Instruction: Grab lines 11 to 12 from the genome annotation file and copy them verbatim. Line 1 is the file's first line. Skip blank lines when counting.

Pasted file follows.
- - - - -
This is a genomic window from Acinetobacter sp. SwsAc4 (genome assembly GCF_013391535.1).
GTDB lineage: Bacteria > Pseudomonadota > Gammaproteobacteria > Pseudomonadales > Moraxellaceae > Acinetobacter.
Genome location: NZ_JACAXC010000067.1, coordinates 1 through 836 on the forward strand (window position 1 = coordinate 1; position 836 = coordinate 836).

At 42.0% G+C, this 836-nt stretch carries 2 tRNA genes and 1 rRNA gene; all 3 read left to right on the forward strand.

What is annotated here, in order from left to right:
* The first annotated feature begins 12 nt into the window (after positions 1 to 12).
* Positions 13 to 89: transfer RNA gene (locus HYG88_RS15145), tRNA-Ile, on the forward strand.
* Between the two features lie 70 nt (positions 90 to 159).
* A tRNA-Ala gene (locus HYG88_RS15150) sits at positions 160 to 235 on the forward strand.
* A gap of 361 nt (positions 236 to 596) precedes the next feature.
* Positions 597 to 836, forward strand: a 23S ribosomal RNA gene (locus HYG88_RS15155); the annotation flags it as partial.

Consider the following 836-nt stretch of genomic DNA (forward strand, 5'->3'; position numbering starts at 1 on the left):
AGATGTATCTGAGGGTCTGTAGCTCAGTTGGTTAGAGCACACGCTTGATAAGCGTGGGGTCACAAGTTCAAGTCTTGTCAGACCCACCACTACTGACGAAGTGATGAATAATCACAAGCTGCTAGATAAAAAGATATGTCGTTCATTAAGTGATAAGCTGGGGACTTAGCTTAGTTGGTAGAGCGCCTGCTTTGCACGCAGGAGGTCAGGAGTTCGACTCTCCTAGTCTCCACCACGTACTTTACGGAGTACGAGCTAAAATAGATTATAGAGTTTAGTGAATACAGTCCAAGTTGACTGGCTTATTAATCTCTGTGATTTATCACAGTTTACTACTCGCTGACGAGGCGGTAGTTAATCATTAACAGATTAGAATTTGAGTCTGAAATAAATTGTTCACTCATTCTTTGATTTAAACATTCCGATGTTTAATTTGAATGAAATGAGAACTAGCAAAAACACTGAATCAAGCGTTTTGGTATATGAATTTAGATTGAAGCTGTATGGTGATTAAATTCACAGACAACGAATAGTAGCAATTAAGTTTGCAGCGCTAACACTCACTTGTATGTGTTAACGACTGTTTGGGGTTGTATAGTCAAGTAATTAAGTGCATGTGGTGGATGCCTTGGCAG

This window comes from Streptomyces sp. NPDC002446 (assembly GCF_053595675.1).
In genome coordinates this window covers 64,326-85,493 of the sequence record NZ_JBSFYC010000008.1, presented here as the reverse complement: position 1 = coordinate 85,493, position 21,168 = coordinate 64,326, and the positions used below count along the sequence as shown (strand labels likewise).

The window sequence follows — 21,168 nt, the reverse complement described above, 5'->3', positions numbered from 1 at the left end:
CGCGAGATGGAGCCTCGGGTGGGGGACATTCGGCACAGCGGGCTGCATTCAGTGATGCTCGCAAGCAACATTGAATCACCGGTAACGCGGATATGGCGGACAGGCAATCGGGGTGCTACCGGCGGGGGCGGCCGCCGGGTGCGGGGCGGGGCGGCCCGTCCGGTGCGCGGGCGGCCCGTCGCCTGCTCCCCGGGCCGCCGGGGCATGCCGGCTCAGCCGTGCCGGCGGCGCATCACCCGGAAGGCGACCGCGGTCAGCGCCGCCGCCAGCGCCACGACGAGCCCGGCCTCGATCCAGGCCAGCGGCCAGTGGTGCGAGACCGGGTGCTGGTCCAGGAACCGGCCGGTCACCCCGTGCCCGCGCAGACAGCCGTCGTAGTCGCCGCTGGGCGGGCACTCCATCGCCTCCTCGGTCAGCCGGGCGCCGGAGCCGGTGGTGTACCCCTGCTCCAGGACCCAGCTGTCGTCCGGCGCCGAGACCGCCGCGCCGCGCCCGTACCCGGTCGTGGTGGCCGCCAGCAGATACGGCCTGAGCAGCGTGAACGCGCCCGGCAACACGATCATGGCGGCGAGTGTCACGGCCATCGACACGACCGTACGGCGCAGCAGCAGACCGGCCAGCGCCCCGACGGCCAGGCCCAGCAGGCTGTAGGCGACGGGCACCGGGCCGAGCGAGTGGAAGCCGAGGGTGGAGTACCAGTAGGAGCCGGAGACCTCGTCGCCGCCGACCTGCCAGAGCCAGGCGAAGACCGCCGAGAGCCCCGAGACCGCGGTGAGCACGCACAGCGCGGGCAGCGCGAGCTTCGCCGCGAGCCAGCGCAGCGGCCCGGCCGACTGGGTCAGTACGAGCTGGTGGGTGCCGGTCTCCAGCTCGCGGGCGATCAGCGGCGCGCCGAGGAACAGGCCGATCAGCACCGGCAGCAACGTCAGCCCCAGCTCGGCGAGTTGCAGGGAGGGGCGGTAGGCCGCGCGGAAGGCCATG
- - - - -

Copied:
* Positions 597 to 836, forward strand: a 23S ribosomal RNA gene (locus HYG88_RS15155); the annotation flags it as partial.

Consider the following 836-nt stretch of genomic DNA (forward strand, 5'->3'; position numbering starts at 1 on the left):